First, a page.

Aussies scramble as skipper ruled out of the Ashes second test
A "gutted" Pat Cummins will watch the second Ashes Test from his hotel room in isolation after being deemed a close contact of a positive COVID-19 case.
Australia's captain was at a restaurant on Wednesday night when a person at a nearby table to him discovered they had tested positive for the virus.
Cummins, who was dining with his brother and Adelaide Strikers player Harry Conway, immediately left the venue and notified officials. The Australian quick has since tested negative for COVID-19, however, under South Australian health rules, he must quarantine for seven days regardless.
Cummins' quarantine rules were confirmed just hours before the toss at the Adelaide Oval, promoting Steve Smith to captain Australia for the first time since the ball-tampering scandal in 2018.
Michael Neser will make his Test debut, as part of a new-look Australia attack with Jhye Richardson replacing the injured Josh Hazlewood.
Incredibly, just a number of metres saved Australia from having their entire frontline bowling attack wiped out via the restaurant visit.
Both Mitchell Starc and Nathan Lyon were also present on Wednesday evening - as well as other Strikers players - but they were seated outside and therefore only deemed casual contacts.
Starc and Lyon were tested on Thursday morning, but both are free to play against England under SA health rules. Cummins will be available for the Boxing Day Test, provided he continues to test negative.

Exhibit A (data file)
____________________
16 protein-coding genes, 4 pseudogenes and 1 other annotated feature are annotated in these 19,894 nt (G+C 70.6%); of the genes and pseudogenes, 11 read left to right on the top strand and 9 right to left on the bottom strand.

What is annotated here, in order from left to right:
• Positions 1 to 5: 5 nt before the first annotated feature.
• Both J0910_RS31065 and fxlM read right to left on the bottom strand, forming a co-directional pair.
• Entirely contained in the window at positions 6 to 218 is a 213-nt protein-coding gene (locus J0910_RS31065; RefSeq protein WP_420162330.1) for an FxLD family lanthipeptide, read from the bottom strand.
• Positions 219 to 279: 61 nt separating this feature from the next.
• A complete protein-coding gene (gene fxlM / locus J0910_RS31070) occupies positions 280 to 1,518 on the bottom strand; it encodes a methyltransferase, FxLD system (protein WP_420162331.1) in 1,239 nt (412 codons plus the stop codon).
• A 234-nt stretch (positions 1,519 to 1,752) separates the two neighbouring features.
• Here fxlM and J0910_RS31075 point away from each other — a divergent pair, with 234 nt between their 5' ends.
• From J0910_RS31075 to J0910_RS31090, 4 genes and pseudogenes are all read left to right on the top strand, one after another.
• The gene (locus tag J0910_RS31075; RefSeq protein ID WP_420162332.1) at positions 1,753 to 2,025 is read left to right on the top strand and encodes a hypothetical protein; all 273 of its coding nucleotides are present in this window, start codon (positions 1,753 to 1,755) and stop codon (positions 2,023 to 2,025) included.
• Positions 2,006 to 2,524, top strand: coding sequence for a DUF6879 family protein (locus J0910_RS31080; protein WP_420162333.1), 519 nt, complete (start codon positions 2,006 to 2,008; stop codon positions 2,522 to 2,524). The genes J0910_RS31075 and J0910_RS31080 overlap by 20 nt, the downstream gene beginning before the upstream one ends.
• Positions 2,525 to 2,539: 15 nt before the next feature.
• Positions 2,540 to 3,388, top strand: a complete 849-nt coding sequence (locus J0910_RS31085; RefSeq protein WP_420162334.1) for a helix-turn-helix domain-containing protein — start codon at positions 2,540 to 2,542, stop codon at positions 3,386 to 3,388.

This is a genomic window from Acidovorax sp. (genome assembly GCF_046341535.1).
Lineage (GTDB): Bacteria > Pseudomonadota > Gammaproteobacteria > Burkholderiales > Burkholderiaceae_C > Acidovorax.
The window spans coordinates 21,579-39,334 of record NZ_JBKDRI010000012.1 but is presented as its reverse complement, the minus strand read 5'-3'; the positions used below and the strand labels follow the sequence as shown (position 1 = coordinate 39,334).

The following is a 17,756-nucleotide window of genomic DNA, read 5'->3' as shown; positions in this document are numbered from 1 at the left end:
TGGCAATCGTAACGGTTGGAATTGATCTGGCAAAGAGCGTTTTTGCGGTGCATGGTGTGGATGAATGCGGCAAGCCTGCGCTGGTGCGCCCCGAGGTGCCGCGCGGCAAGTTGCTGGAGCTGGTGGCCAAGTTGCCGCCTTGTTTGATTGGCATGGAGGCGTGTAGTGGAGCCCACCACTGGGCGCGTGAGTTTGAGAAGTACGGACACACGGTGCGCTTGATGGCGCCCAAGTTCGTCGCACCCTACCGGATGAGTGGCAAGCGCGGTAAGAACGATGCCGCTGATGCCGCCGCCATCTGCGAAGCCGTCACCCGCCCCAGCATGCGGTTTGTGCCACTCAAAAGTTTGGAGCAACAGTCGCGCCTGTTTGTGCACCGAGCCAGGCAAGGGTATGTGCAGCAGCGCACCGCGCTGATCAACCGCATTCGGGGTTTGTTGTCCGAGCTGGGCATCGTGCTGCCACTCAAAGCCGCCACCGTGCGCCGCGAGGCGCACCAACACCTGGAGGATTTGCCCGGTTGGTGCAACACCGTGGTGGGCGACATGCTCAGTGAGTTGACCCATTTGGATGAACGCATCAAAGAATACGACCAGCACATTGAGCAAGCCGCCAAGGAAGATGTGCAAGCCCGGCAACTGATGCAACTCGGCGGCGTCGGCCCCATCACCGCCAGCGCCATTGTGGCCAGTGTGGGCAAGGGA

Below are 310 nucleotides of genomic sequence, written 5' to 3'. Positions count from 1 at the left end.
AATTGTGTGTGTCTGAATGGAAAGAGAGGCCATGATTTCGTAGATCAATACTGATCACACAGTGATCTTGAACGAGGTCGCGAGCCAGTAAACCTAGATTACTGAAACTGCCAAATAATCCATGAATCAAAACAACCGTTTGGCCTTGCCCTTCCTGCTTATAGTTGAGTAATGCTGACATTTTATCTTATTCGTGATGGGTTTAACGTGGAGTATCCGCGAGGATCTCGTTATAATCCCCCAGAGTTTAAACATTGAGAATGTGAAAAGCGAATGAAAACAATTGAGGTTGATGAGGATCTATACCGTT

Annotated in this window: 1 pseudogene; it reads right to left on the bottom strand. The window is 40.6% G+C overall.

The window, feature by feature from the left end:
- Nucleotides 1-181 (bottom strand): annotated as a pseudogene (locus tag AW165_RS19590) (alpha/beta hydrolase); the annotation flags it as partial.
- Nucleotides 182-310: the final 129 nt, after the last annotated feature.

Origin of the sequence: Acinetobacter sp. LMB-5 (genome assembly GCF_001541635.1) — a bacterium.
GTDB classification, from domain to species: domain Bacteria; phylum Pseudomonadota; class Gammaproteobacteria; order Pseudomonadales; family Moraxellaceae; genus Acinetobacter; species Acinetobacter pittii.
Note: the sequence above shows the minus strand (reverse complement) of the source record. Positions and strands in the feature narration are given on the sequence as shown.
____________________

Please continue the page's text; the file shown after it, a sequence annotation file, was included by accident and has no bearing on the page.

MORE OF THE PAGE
There is no suggestion any party has done anything wrong, with incoming passengers into Adelaide from NSW and Victoria not required to quarantine after their initial test.
Regardless it means Travis Head will take up the role of vice-captain without Cummins in the side, after once holding the role in conjunction with the quick three years ago.
Cummins, the world's top-ranked Test bowler, claimed a five-wicket haul in the series-opening win at the Gabba and his absence comes as massive blow to Australia when considering Hazlewood's injury.
With Hazlewood unavailable, Cummins was expected to reclaim the new ball for the pink-ball match having taken 46 wickets at an average of 16.23 in day-night Tests.
Adelaide has had a rise in COVID-19 cases over the past week, with the 25 reported on Wednesday the most in a single day in more than 18 months.
Players are not in strict bubbles for the Adelaide Test, with both Australia and England players wanting as many freedoms as possible on the tour. But the Cummins incident does call into question what protocols will be required for the next two Tests in Melbourne and Sydney, where case numbers are beyond 1000 per day.
Officials would also be desperate to avoid a repeat of the cancelled Test between England and India this year, after fears of an outbreak in the India camp. India coach Ravi Shastri has since denied claims it was spread at the launch of his book in London, where he and others mingled with the public.